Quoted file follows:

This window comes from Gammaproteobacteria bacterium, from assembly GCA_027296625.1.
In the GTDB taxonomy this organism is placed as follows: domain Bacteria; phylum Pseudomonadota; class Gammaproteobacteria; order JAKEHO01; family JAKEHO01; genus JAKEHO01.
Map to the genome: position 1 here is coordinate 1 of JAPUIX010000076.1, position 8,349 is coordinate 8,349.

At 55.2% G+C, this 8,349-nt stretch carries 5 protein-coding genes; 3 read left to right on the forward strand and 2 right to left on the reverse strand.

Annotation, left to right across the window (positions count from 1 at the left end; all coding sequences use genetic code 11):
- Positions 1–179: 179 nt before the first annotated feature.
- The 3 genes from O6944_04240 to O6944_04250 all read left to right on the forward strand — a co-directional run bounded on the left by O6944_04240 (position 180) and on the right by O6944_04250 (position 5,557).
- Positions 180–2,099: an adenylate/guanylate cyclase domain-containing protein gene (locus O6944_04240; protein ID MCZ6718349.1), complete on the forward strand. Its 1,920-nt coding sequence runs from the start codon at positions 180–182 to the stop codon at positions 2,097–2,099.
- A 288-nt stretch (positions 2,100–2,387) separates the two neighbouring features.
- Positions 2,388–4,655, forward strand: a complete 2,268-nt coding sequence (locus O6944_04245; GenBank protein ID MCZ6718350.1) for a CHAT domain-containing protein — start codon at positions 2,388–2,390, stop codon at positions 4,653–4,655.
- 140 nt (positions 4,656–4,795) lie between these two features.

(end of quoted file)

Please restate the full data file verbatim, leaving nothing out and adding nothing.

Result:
This window comes from Gammaproteobacteria bacterium, from assembly GCA_027296625.1.
In the GTDB taxonomy this organism is placed as follows: domain Bacteria; phylum Pseudomonadota; class Gammaproteobacteria; order JAKEHO01; family JAKEHO01; genus JAKEHO01.
Map to the genome: position 1 here is coordinate 1 of JAPUIX010000076.1, position 8,349 is coordinate 8,349.

At 55.2% G+C, this 8,349-nt stretch carries 5 protein-coding genes; 3 read left to right on the forward strand and 2 right to left on the reverse strand.

Annotation, left to right across the window (positions count from 1 at the left end; all coding sequences use genetic code 11):
- Positions 1–179: 179 nt before the first annotated feature.
- The 3 genes from O6944_04240 to O6944_04250 all read left to right on the forward strand — a co-directional run bounded on the left by O6944_04240 (position 180) and on the right by O6944_04250 (position 5,557).
- Positions 180–2,099: an adenylate/guanylate cyclase domain-containing protein gene (locus O6944_04240; protein ID MCZ6718349.1), complete on the forward strand. Its 1,920-nt coding sequence runs from the start codon at positions 180–182 to the stop codon at positions 2,097–2,099.
- A 288-nt stretch (positions 2,100–2,387) separates the two neighbouring features.
- Positions 2,388–4,655, forward strand: a complete 2,268-nt coding sequence (locus O6944_04245; GenBank protein ID MCZ6718350.1) for a CHAT domain-containing protein — start codon at positions 2,388–2,390, stop codon at positions 4,653–4,655.
- 140 nt (positions 4,656–4,795) lie between these two features.